Self Care for Sudden Sleep Issues

This blog post has some simple self care ideas to support you if an injury or illness flare up or any other sudden issue (maybe prompting anxiety or stress) is making sleeping well much more challenging. If you have longer term insomnia they might also be helpful for you

If you’re familiar with NLP (Neuro Linguistic Programming) you might recognise elements of the following Robert Dilts’ Logical Levels inspired questions.

I’m suggesting using them as journal prompts here.

If we were working together, it would be a somatic and energetic experience, too as you’d literally embody each stage and solution.

Simply journalling (or doodling or talking aloud – whatever works for you) through them, you’ll gain a lot of insight.

I hope they help you sleep better

Wake up to your environment

What in your bedroom helps you relax into sleep?

What needs to move to another room (or out of your life entirely)?

How might you make your bedroom cosier?

A more relaxing, welcoming and enjoyable space?

List everything that springs to mind. Some will be quick fixes, others longer term projects.

Moving in that direction will bring speedy results to the quality and ease of your sleep,

What are you doing to impact your sleep?

Do you have a beneficial bedtime routine? It’s not just babies and children who benefit from this.

You might include Sleep Yoga, journalling, reading in bed, meditating, specific scents (many like lavender essential oil), a relaxing herbal tea… create a sleep routine that works for you.

Maybe you’ve recently started – or stopped – doing something that’s having an impact. What in your behaviour might you adapt in order to sleep better?

Are you getting enough exercise earlier in the day?

Are certain foods and drinks keeping you up?

Again, list everything and identify immediate fixes as well as longer term projects.

What do you need to learn about sleep in order to sleep better?

If you’ve never slept well or given sleep much thought, you might simply not KNOW what many consider to be basic sleep hygiene.

Maybe you don’t know how to use your imagination to help yourself sleep

Become a detective into your own good (and interrupted) sleep to help you get a better sense of what will work for YOU.

There are lots of simple tips you might find helpful here:

What do you believe about yourself and sleep?

While I’m not suggesting denial, telling yourself you sleep wonderfully when you can’t remember the last good night’s sleep you had, the mind body connection is strong.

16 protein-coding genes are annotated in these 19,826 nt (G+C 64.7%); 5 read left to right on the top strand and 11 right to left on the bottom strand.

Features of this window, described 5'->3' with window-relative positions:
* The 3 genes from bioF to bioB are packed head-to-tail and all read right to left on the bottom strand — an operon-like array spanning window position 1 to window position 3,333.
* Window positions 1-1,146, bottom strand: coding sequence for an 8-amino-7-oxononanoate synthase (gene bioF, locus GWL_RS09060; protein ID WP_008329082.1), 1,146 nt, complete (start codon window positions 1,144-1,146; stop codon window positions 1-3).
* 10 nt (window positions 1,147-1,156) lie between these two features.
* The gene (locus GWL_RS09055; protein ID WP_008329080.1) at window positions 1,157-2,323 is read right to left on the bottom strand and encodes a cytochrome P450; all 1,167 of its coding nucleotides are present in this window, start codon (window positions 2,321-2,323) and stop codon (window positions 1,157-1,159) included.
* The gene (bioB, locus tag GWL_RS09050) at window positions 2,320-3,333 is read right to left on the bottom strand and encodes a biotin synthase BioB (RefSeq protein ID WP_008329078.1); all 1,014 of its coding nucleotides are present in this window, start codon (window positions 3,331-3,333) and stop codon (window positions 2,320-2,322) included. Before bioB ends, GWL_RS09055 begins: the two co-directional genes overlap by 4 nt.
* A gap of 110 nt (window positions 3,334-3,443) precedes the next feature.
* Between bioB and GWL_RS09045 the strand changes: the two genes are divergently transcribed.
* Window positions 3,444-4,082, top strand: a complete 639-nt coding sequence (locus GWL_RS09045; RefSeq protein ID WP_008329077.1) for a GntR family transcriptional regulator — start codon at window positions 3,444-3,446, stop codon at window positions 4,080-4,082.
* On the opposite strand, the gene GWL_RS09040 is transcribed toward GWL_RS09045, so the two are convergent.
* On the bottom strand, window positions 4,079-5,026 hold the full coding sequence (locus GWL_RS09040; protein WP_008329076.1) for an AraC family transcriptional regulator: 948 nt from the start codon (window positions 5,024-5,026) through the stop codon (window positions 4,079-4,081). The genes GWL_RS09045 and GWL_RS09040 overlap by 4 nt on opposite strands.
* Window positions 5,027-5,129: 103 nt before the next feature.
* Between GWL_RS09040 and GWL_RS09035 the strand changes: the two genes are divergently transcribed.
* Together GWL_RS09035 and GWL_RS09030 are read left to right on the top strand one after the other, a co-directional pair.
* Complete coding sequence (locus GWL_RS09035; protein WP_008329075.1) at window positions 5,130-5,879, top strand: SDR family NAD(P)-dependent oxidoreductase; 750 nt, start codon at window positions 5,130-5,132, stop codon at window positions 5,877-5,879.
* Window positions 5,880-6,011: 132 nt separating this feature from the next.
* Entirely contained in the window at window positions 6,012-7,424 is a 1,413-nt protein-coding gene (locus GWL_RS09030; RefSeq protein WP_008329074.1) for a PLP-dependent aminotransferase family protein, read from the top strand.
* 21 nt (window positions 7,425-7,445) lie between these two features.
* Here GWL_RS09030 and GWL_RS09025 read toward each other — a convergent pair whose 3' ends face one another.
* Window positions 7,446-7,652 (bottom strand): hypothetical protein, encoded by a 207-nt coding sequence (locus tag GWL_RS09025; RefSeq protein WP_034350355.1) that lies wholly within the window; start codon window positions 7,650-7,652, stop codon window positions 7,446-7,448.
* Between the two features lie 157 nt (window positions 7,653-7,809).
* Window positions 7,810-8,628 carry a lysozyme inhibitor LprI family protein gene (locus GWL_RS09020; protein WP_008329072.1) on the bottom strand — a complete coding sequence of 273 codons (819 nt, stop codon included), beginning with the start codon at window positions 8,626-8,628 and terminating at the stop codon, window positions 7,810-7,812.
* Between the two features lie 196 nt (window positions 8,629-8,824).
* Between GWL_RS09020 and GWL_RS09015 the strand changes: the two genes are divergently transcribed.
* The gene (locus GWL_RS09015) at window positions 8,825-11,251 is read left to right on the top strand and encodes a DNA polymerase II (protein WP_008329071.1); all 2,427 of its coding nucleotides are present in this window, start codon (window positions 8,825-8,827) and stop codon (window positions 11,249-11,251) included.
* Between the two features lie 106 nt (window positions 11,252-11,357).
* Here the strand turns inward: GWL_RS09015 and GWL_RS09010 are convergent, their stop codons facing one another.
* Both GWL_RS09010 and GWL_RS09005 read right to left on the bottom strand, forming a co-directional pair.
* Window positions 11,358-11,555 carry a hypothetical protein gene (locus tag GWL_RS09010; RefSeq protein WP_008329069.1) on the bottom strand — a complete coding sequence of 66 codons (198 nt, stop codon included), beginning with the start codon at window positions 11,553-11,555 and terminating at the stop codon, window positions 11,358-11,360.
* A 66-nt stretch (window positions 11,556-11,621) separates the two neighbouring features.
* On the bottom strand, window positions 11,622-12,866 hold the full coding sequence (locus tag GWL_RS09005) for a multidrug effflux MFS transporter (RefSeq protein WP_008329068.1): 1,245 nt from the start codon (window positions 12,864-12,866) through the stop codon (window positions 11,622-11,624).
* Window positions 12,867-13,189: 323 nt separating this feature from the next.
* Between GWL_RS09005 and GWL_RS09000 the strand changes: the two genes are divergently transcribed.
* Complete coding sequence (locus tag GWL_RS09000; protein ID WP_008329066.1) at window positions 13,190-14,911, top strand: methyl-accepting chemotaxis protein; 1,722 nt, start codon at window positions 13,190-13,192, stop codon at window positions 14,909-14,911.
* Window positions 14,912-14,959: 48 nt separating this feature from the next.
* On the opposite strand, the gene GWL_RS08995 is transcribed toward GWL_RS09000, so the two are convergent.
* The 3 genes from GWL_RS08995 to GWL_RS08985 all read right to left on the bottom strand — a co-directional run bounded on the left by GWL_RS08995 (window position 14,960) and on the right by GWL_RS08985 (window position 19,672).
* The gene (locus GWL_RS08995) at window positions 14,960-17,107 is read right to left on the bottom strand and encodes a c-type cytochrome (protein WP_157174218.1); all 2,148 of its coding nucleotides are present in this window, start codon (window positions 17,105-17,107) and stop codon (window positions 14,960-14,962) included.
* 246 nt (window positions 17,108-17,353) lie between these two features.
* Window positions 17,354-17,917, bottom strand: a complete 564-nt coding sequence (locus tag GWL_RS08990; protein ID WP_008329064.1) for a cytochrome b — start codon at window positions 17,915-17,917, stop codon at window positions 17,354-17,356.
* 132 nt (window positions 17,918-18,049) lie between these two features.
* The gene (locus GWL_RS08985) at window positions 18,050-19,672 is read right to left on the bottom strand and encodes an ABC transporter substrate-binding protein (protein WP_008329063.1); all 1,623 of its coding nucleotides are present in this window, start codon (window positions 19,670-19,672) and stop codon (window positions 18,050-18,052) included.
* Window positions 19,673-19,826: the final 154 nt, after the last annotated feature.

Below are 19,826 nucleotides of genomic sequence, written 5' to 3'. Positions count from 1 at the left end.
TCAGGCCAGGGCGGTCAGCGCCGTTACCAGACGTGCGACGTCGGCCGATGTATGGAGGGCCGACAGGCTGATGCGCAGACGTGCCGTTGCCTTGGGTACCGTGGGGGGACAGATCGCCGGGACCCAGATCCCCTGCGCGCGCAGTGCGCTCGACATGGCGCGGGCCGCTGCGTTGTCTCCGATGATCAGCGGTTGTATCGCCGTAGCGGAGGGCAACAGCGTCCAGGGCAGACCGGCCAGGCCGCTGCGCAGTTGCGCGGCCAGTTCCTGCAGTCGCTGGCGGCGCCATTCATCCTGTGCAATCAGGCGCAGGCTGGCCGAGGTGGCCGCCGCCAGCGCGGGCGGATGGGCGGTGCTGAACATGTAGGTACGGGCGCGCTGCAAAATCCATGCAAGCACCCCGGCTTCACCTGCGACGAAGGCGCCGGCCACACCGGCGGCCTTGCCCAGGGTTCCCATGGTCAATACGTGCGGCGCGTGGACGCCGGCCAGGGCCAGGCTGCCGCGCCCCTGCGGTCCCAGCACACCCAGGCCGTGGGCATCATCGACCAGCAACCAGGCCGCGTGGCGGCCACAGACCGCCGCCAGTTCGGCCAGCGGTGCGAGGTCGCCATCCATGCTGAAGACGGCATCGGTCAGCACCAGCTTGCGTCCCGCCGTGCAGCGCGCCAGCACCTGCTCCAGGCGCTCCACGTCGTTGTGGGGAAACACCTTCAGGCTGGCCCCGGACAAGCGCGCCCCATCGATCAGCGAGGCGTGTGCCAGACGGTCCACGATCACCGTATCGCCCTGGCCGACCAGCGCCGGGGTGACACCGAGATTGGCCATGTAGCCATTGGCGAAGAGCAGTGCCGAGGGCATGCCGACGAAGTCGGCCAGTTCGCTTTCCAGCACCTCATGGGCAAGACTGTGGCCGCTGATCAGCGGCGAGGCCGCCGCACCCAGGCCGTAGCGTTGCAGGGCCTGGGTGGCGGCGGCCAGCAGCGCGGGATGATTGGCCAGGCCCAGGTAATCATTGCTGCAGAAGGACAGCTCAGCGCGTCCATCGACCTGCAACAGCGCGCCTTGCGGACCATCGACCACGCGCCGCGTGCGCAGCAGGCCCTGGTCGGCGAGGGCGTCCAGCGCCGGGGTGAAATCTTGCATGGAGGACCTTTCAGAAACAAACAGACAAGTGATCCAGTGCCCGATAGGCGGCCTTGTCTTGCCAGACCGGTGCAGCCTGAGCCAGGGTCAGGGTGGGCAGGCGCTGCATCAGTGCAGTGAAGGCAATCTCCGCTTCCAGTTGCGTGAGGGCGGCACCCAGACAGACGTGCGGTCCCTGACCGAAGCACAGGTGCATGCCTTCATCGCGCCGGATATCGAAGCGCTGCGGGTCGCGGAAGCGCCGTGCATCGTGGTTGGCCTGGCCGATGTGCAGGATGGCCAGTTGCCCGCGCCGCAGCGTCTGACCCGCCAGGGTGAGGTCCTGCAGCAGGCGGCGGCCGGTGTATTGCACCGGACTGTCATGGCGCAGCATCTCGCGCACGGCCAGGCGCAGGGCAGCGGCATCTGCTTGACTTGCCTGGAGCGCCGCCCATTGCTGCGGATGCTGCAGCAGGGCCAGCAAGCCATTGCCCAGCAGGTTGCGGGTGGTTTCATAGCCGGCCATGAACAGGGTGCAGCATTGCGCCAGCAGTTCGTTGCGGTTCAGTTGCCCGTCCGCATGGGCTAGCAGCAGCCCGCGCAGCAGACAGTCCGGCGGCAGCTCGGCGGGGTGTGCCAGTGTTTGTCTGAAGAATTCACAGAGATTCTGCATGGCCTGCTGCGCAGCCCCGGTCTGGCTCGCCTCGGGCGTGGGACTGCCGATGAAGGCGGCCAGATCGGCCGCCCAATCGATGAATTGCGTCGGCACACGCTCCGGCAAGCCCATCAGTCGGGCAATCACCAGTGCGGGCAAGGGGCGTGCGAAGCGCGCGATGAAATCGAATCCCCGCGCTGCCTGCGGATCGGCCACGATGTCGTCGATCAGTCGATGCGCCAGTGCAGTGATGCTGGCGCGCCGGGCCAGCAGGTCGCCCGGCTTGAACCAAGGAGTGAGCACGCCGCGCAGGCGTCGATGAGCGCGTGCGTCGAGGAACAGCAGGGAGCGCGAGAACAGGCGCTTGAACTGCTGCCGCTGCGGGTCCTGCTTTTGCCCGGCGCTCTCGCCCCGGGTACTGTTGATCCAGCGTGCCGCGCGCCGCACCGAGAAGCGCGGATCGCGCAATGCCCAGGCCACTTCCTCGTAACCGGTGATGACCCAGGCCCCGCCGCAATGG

If you keep telling yourself and others, ‘I can’t sleep. I’ve never been able to sleep. It’s chronic. I’ll never be able to. Nothing works. I’m always exhausted’ etc etc, while they may FEEL true, each time you say them, you’re conditioning your unconscious mind to believe it more deeply.

How might you create a little breathing space around the belief that inhibits sleep most strongly for you?

Maybe instead of ‘I’ll never be able to sleep’ experiment with ‘I’m learning how to better support sleep’. Nothing that feels like a lie (affirmations can be wonderful as long as they’re believable). You might find an afFORMation such as ‘How did I become SUCH a good sleeper?’ helpful.

How do you feel about the purpose of sleep?

Do you dismiss is as a waste of however many hours?

Or do you feel awe for the body’s natural repair mechanisms and all it does, while we’re off in the land of nod, to heal, recharge, lay down new memories and a whole host of other physiological benefits?

Imagine running your car into the ground without refuelling and resting it?

Or attempting to get more from your devices than their batteries allow?

How might better sleep help you feel more fulfilled, and life feel more joyful and meaningful?

Imagine a well rested you. Filled with energy and a delight in life and all it has to offer.

What kind of relationships might this you be able to maintain?

What about at work?

With creative projects?

Other ways of contributing?

Your being rested and refreshed will benefit not just you but many others. List the first few people and/or groups that spring to mind and let the thought of more patience with x, y and z encourage you to take some of the practical steps that will support better sleep.

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What are you going to do differently today in order to support better sleep no matter what’s going on for you?

If you’re feeling overwhelmed by all of your insights, pick one teeny tiny thing.

Start small and build on it.

If you have the book, 365 Ways to Feel Better: Self-care Ideas for Embodied Wellbeing (White Owl, 2017), there’s plenty on applying logical levels to ANY issue you’re wanting to enhance in your life as well as lots of Sleep Yoga and other ideas. You can access free videos and more HERE

Feel free to email eve@selfcarecoaching.net to let me know what you’re going to do to improve your sleep this week.

And please feel free to share this post on your social media etc so others who may find it helpful can read it.

With love,

Eve Menezes Cunningham self care coach therapist supervisor

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